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Explorers taking part will be joined by some wildlife friends, who will be offering helpful clues along the way.
Henry’s story highlights the important nature conservation work that the National Trust does at Speke Hall. “We work hard to make the garden and estate a safe haven for wildlife, especially small animals like hedgehogs who are looking for somewhere to hibernate at this time of year. To do this, we’re introducing more homes across the estate for wildlife such as bats, birds and insects, to give them the best possible chance to thrive. In the past we’ve also worked closely with local animal rescue charities to offer hedgehogs a safe and secure place to live as part of their rehabilitation back to the wild,” says lead ranger, Ian Ford.
The Henry the hedgehog trail is a free event to join in as part of a visit between 23 and 31 October, 10.30am-5pm. No booking is required, just pick up a trail map from reception and start exploring.
“October is always a magical time of year to visit the estate. Seeing families enjoying time in nature is what makes Speke Hall so special, and we can’t wait to welcome everyone to enjoy an autumn adventure with Henry the hedgehog,” says Lorraine Lett, programming and partnerships officer.
On entrance, visitors are welcomed inside the grounds by the long line of lime trees, which frame the main driveway with bright yellow leaves. Home to many ancient beech and oak trees, the Clough woodland and Stockton’s Wood walking paths are transformed into the full autumn colour spectrum of warm greens, golden yellows, orangey reds and golden browns, with plenty of fallen dried leaves to kick about.
Migrating birdlife can be spotted arriving for the winter from the top of Bund path, which also offers fantastic views looking out over the River Mersey and Welsh Hills in the distance. “Keep an eye open for hawthorn and blackthorn fruits to forage as you’re walking around, and be sure to stop by the horse chestnut tree by the Stable Tea Room to find the best conkers,” says lead ranger, Ian Ford.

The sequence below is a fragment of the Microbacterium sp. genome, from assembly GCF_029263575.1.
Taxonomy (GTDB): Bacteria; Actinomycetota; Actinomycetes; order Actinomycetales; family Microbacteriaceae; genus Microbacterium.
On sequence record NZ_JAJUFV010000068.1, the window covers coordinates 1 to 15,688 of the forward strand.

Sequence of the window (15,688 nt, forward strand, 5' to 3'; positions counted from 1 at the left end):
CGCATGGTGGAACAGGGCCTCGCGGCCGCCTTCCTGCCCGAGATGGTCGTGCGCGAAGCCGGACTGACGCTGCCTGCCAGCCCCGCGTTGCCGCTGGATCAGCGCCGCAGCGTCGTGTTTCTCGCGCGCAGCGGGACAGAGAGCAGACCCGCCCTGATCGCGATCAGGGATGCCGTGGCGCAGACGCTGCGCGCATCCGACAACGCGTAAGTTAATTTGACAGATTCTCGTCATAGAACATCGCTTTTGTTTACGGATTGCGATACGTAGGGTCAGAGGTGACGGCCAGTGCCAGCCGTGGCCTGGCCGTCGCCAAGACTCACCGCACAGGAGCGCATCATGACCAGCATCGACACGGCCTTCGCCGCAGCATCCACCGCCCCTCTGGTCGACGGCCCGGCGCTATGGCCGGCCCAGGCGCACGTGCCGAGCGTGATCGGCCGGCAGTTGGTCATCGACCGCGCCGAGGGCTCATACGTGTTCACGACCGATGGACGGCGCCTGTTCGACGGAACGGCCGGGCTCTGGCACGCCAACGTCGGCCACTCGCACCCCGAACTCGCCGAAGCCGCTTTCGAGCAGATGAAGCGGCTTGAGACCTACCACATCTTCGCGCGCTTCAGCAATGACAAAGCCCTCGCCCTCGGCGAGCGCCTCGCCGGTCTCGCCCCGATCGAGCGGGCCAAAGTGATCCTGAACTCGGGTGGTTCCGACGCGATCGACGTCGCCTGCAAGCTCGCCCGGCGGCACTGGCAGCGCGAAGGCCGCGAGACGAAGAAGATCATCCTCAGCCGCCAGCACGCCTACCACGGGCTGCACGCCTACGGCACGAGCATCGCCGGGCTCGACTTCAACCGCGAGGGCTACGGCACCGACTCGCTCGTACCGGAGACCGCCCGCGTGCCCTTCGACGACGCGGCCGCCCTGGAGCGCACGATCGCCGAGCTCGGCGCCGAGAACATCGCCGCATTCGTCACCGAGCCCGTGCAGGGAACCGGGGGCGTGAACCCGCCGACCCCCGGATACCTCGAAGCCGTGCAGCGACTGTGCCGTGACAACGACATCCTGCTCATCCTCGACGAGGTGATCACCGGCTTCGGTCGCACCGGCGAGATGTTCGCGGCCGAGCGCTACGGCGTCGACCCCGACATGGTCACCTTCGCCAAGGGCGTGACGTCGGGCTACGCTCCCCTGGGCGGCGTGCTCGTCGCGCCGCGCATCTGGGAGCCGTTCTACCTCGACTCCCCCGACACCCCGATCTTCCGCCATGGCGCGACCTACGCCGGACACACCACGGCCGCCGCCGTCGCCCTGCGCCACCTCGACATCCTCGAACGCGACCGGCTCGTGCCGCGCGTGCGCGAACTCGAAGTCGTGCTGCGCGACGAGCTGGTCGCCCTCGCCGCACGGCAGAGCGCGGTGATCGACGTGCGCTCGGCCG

Speke’s family favourites are open as usual, with hours of play to be had. Visitors can explore the Giant Childe of Hale sculptured woodland trail, which is suitable for all ages and pram-friendly. Families can also solve the mind-boggling hedge maze or run wild in the property’s play areas, including the woodland play area with nature obstacles and den building for the more adventurous types.
Elsewhere, visitors can enter the house until 31 October, when it closes for the annual winter clean. Visitors can explore an exhibition revealing the turmoil of Elizabethan England and the life or death secrets kept hidden inside the walls of Speke Hall by the Catholic Norris family. In the kitchen, discover how the Tudor Norrises of Speke Hall used food to influence, embolden and subvert their guests during Elizabethan times with another fascinating exhibition by researcher Anna Fielding. Not one to be missed for food lovers.
Bookworms may relish in the newly refurbished second-hand bookstore, Speke’s Volumes, which is tucked away in the historic buildings at Home Farm. All books are pre-loved and have been donated by the public, so there will be something for everyone, age and genre. All funds go directly towards the charity’s work to look after Speke Hall’s collections, garden and estate.
While the house will close from 1 November for the winter months, Home Farm restaurant will remain open every day throughout the year, serving hot food and drinks to warm up with. There is also outdoor seating and picnic tables, or visitors can get their food and drinks to take away on a woodland walk.
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